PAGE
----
Gasoline-Paying the Price

Anderson proposes
state oil firm

Hawaii should combat high
gasoline prices by entering the
business, governor candidate says

By Tim Ruel

D.G. "Andy" Anderson, a former Republican party leader who is running for governor as a Democrat, is proposing that Hawaii combat high gas prices by creating a new state-run agency that would sell gas and compete with Chevron and other oil companies.

The Hawaii Fuel Authority would be financed with the sale of special purpose revenue bonds, and would import foreign-made gasoline into the state for sale directly to state-owned gas dealerships at prices that would undercut oil companies at the pump, Anderson said yesterday at a Star-Bulletin editorial board meeting. The state's sale of gasoline, in turn, would pay the debt on the tax-exempt revenue bonds, and would not be used to generate a profit.

Based on 2001 import prices, Anderson's proposal suggests that the state could sell gas to consumers at $1.34 a gallon on Oahu, $1.43 on Maui and $1.39 on Kauai and the Big Island. The savings comes from the reduction of profit normally taken by the oil companies on a gallon of gasoline. Chevron made an average of 18.8 cents a gallon between 1991 and 1998, according to an export report that was based on the company's financial data.

Anderson said the state could use its power of eminent domain to condemn a site already designated for the shipping and storage of gasoline. A facility would cost $25 million to $30 million to build, he estimated.

Anderson's theory is that if the state begins selling gas at discounted prices, oil companies like Chevron, Shell Oil and Tesoro would have to lower their prices. Even if the companies didn't cut their prices right away, isle consumers would have the choice of lower-priced gas, he said.

The problem with the proposal is that a state government would not have the necessary relationships with gasoline suppliers and other business entities, said Spencer Hosie, the state's lead attorney in its now-settled antitrust lawsuit against the major oil companies.

"(The state) might not be perceived as being in the business long term and might well be resented by other companies in the business," Hosie said yesterday.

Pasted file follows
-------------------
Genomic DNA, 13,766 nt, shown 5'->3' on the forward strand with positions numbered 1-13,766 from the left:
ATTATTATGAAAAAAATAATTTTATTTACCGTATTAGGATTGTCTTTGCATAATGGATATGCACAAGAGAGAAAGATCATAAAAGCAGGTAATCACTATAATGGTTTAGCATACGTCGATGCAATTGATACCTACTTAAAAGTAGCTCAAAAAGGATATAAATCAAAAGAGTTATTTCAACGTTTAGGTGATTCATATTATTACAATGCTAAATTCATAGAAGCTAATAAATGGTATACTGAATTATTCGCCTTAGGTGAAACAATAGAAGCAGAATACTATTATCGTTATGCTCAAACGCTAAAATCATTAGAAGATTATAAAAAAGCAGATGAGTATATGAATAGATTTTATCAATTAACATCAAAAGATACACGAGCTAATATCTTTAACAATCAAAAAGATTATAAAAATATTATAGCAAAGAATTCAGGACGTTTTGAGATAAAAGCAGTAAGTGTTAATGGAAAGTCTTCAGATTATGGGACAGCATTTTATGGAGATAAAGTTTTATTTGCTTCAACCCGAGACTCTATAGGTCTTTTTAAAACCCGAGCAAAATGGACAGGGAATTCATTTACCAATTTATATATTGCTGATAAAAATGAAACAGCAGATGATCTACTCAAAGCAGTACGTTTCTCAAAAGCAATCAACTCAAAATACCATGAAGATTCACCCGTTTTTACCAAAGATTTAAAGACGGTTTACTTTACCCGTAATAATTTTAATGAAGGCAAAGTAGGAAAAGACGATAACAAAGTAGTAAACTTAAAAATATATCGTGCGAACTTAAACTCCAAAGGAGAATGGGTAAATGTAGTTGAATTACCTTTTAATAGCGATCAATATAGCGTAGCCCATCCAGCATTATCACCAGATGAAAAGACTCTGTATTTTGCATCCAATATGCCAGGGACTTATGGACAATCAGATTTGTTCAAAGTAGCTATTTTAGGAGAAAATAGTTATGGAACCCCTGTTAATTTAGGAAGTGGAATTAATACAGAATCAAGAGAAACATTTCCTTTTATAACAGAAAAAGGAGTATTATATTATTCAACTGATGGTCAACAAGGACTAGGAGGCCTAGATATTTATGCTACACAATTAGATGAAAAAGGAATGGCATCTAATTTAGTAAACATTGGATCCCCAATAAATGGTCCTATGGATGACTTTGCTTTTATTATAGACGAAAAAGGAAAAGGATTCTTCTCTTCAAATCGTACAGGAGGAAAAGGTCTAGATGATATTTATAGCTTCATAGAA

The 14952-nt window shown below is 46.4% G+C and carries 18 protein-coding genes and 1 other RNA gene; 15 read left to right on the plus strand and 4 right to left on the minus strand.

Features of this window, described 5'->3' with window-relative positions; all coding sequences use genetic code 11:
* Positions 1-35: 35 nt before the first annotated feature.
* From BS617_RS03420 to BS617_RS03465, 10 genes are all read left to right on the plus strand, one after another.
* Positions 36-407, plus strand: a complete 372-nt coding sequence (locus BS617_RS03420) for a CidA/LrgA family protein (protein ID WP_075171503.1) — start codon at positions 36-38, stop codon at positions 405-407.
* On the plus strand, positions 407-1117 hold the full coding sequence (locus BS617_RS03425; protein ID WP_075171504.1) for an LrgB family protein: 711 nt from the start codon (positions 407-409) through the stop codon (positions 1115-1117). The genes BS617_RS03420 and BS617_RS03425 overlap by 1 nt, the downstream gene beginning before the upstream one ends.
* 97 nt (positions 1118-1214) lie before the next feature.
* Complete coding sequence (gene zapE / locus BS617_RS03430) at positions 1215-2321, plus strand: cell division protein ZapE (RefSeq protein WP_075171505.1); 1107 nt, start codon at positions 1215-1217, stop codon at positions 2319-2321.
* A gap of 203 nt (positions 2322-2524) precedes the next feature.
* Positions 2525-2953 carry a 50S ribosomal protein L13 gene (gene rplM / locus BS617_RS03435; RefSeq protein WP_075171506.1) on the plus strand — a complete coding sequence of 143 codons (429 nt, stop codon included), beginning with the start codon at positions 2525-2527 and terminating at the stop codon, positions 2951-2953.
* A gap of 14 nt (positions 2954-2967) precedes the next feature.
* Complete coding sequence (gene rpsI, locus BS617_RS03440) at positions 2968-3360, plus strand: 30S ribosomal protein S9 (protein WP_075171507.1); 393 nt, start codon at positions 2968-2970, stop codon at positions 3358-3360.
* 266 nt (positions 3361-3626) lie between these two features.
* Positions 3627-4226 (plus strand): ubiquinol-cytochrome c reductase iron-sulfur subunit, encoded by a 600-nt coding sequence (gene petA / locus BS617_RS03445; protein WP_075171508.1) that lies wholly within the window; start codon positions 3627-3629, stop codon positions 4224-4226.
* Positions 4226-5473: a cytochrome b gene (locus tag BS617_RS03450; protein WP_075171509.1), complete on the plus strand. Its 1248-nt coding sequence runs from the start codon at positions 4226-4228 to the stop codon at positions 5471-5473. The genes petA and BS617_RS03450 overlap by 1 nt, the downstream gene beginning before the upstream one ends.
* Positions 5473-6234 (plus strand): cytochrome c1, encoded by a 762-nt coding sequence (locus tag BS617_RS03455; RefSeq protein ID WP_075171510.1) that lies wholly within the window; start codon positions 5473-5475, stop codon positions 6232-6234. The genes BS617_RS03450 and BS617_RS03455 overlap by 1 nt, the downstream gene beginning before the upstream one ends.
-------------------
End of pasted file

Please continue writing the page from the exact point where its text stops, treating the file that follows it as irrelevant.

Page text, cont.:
The only other state that has delved into the gasoline business is Alaska, which lost a lot of money in an experiment the early 1980s, Hosie said.

Anderson is the second Hawaii gubernatorial candidate who has weighed in on the controversial topic of local gas prices, which have long been among the highest in the nation.

Just last week, Democrat Rep. Ed Case threw his support behind a price control that would tie wholesale gas prices to a mixture of market crude oil prices.

Hosie said he supports price caps as being a simpler way of dealing with high gas prices than having the state go into the oil business. However, Hosie has proposed a slightly different cap, one that would tie wholesale gas prices to West Coast market prices posted by the industry-followed Oil Price Information Service.

Anderson nixed the idea of price caps, saying that Chevron would undoubtedly sue if they were passed by the Legislature. "We think Chevron would be a formidable opponent in the courts," Anderson said.

Walter Heen, a former Democratic Party chairman who is working on Anderson's campaign, said there could be constitutional problems with price controls that Chevron could take advantage of. "They can hold us up for years. They're big enough to do it," Heen said.

In January, the state settled its nearly 4-year-old lawsuit against the oil companies for $20 million, 1 percent of the $2 billion the state had sought.

Last month, Chevron also won a round in a five-year legal battle against a 1997 state law that capped the amount of rent that oil companies can charge to gas dealers.

In that case, however, the judge found that the state had a legitimate public interest in seeking lower gas prices through legislation, which paves a more solid constitutional path for specific price caps at the pump, Hosie said.

Chevron had no immediate comment yesterday, but has generally opposed price controls.

Former Maui Mayor Linda Lingle, who is running for governor as a Republican, could not be reached for comment on the proposals.

However, during a speech last week at the University of Hawaii's Manoa campus, Lingle said it would be fiscally irresponsible for the state to hire new government workers for jobs that could be done by the private sector.

During the last gubernatorial election, which took place a month after the state sued the oil companies, Lingle said she would review the lawsuit to see whether it was worth fighting.

Anderson's proposal calls for employees that are exempt from civil service requirements, though it's not yet clear how many workers would be needed.

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